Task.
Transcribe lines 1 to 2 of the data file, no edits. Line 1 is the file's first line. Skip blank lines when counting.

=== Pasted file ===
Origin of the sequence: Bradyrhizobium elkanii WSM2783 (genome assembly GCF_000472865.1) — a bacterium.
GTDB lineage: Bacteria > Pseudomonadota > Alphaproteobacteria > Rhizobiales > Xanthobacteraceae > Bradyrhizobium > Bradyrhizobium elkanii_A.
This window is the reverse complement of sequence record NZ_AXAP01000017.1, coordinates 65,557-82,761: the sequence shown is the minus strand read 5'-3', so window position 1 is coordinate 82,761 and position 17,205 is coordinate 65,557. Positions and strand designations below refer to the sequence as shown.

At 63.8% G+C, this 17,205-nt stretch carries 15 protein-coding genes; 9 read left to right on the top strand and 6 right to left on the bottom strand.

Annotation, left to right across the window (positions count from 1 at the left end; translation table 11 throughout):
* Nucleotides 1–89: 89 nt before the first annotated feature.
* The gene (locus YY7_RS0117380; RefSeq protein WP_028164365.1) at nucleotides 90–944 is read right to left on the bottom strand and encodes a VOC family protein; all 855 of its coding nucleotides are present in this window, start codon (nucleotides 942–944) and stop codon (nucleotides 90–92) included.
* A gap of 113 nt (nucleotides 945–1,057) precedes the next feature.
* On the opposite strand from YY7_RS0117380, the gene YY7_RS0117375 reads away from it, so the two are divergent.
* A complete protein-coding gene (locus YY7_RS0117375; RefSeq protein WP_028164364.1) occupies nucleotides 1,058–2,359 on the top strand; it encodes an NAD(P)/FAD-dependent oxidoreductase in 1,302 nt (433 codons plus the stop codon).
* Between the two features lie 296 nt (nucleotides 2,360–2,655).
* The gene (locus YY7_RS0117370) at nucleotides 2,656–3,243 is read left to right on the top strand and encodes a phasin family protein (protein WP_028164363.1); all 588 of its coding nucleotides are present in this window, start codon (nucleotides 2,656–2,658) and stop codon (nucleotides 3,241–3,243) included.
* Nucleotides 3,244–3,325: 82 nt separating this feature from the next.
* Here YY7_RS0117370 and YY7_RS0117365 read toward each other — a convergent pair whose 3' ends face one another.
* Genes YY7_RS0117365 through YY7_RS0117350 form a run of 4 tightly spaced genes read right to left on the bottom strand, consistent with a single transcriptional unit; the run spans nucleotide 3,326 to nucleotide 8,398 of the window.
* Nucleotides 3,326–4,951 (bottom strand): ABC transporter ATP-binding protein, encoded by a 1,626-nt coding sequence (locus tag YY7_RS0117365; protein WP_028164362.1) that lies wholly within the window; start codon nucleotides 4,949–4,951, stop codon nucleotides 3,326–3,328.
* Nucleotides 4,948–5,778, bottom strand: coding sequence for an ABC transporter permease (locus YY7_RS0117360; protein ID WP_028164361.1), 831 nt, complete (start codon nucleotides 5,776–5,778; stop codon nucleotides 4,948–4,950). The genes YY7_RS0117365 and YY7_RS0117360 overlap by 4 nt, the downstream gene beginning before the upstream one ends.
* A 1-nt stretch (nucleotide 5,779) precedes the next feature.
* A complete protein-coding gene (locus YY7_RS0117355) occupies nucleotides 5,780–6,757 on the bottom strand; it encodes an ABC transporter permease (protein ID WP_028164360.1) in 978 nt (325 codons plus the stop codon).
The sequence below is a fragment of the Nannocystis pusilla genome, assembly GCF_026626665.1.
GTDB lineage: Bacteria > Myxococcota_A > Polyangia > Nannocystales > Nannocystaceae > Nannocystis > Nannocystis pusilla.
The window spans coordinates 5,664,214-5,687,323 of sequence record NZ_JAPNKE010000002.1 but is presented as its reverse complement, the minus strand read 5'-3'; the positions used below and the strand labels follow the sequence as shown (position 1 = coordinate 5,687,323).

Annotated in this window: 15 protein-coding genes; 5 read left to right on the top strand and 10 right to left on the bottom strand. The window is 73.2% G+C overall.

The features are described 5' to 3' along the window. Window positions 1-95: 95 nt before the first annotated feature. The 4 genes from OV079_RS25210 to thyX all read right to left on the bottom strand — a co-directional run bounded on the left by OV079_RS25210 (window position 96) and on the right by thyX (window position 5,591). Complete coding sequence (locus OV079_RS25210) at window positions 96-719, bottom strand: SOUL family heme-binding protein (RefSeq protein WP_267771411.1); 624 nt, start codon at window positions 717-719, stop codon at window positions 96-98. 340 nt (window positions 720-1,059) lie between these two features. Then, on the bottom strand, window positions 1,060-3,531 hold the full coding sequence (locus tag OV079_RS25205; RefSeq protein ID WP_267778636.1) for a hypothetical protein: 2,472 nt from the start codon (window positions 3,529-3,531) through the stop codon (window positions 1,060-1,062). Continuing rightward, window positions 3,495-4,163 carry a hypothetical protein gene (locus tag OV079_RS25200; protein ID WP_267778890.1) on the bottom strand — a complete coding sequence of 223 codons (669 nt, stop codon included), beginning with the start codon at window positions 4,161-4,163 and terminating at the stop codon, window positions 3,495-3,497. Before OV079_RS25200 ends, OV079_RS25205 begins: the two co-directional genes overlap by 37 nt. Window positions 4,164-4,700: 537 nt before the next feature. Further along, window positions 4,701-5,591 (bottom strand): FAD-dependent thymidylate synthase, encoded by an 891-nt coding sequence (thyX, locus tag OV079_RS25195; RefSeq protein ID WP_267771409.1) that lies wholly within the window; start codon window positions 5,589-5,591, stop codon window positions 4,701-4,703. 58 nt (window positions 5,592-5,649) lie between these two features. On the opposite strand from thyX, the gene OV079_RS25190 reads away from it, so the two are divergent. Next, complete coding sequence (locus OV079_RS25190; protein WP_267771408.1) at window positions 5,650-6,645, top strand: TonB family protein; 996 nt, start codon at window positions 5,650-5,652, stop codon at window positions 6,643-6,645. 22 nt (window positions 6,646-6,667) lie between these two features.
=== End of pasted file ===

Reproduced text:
Origin of the sequence: Bradyrhizobium elkanii WSM2783 (genome assembly GCF_000472865.1) — a bacterium.
GTDB lineage: Bacteria > Pseudomonadota > Alphaproteobacteria > Rhizobiales > Xanthobacteraceae > Bradyrhizobium > Bradyrhizobium elkanii_A.